Dancer and choreographer Marina Collard has been involved with dance for over two decades. Her main interests lie in collaborating with artists from other disciplines. Still Going is her solo performance in collaboration with filmmaker Tom Paine. Her 20-minute dance piece infuses film projection, by Paine, which honours and at the same time poses questions about her life in dance. Marina shares her insight on the piece and her style. Excerpts:
What is Still Going about?
Still Going captures a particular time in my life when I was making it. Which is true of all the works I make. I had for a long time been interested in and actively engaged in oil painting. The nature and materiality of the paint, the approach to working on a large canvas, the mixing and layering of colour etc. There are, of course, undertones of a more personal nature where I am playing with the possibility of retiring from performing and the idea of ‘should’ within this context. There are also some reflections in there about the role of a dancer that are not necessarily explicit and don’t need to be.
How did it evolve?
I don’t ever feel that pieces get made in isolation. They are part of a bigger narrative of making work and an investment in an art practice that is ongoing. What we don’t access easily in dance – unless we follow a choreographer’s development closely – is the same perspective of the work as you might if you were to see the work of a painter exhibited.
How does the film projection become a character in your piece?
I don’t see it in this way. It is a whole work. The whole visual and aural field is the work and the two elements, film and body are integral to the coherence of the work along with the sound/sonic image. I cannot remove one from the other. The solo wouldn’t have become what it is without the film. There is a relationship, of course, which is concerned with saturation, immersion and this hovering uncertainty.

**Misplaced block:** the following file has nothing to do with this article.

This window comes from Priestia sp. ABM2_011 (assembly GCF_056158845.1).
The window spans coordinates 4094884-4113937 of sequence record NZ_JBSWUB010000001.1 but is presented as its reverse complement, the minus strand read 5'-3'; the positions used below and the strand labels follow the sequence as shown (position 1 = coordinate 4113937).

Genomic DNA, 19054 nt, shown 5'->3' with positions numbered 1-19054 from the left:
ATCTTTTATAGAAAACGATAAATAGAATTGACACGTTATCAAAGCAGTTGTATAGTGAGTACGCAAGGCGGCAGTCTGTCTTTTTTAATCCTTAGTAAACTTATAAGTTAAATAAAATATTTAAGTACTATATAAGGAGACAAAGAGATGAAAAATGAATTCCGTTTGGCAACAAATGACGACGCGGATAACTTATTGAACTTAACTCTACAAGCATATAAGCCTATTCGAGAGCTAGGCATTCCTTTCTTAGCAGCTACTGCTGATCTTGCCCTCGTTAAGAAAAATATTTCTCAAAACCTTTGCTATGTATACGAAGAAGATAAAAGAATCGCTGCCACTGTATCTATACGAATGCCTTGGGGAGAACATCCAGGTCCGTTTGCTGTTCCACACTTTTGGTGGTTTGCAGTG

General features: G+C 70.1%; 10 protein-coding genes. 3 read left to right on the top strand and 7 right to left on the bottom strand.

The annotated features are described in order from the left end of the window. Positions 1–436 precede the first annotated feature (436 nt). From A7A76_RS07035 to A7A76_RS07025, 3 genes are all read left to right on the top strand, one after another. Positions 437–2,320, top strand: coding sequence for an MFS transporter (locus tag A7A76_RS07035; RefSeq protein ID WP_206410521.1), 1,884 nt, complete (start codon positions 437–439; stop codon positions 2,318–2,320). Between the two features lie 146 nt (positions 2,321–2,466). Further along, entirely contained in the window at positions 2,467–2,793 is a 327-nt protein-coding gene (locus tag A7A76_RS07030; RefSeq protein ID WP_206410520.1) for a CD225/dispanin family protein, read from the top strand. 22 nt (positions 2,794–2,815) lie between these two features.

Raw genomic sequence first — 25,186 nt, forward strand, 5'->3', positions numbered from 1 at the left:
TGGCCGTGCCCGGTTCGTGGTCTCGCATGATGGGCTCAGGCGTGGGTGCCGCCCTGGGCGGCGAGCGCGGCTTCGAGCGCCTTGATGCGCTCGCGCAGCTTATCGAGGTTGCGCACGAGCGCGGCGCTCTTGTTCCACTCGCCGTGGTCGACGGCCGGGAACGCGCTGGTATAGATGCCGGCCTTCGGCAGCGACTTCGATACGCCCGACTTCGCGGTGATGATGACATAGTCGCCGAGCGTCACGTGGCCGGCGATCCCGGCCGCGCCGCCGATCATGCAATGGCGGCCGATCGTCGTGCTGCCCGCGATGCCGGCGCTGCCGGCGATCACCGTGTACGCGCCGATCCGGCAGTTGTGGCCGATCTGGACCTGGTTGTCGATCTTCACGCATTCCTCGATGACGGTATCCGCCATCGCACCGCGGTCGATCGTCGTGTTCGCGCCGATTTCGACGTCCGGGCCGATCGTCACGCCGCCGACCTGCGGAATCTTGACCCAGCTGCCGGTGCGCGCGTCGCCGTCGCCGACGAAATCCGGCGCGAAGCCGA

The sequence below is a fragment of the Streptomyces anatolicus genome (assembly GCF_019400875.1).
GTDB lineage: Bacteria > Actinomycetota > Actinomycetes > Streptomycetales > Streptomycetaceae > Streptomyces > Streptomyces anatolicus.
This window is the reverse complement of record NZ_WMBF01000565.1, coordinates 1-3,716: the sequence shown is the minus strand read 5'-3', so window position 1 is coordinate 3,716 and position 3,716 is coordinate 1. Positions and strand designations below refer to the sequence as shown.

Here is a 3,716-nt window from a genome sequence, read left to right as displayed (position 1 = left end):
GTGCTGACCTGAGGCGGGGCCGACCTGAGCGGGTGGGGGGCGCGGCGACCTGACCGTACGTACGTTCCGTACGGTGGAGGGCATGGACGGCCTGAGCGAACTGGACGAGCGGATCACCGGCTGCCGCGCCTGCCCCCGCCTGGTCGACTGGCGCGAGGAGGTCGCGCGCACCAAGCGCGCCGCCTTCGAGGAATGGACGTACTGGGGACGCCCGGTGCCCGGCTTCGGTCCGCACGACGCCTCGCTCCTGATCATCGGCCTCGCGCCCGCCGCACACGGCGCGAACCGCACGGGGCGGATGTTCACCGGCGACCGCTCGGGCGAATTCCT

I remember when I first started working with Tom and he made a passing comment saying ‘film is about light’. This may seem very simple but for me that was a transformative moment because it made me see things differently. The way I perceived, viewed and noticed things was focused differently.
Is your personal identity reflected through the performance?
From my perspective, it is impossible not to have some autobiographical element making work. I don’t know that I can honestly think of anyone who can remove themselves from their work. This doesn’t necessarily mean it as to be autobiographical, but it might be about the way they think or perceive things, or things they are interested and keep them curious.
How was it collaborating with Tom Paine?
I have been working with Tom for the past 15 years. We have made a number of short films as well as working in this capacity. That is, developing a projection as an integral part of the work. So you could argue that it is not really a solo. We are both present in the work.
You can watch a video of Still Going here.
Post by: Debesh Banerjee